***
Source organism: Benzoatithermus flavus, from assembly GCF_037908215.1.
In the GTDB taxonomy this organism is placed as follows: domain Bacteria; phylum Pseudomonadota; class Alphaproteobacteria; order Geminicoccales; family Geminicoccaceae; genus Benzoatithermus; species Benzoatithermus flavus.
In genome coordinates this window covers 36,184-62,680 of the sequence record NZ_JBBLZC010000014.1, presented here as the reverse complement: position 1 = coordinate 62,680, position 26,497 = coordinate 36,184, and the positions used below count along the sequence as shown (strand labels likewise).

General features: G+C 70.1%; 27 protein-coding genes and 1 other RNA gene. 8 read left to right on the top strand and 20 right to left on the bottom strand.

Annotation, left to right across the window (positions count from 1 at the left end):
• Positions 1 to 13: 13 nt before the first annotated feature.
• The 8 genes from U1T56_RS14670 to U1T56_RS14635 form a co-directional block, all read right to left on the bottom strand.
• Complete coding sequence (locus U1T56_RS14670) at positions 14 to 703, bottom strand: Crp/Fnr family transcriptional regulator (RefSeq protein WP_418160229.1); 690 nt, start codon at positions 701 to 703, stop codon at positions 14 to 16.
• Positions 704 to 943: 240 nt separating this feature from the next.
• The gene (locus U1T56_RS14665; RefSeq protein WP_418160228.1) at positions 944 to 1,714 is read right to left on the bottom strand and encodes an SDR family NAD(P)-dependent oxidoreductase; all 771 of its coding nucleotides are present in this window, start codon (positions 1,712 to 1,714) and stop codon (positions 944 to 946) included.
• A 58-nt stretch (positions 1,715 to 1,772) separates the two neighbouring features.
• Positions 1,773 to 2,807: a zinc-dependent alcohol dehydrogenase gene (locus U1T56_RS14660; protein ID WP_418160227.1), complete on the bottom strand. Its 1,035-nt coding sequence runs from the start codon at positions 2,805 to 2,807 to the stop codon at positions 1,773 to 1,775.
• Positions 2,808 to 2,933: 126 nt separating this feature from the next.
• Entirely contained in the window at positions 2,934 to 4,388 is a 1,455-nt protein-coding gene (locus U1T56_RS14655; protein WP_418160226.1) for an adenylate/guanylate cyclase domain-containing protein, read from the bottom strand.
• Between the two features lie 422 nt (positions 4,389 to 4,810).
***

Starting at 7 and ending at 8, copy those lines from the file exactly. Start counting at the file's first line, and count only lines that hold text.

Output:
• The 8 genes from U1T56_RS14670 to U1T56_RS14635 form a co-directional block, all read right to left on the bottom strand.
• Complete coding sequence (locus U1T56_RS14670) at positions 14 to 703, bottom strand: Crp/Fnr family transcriptional regulator (RefSeq protein WP_418160229.1); 690 nt, start codon at positions 701 to 703, stop codon at positions 14 to 16.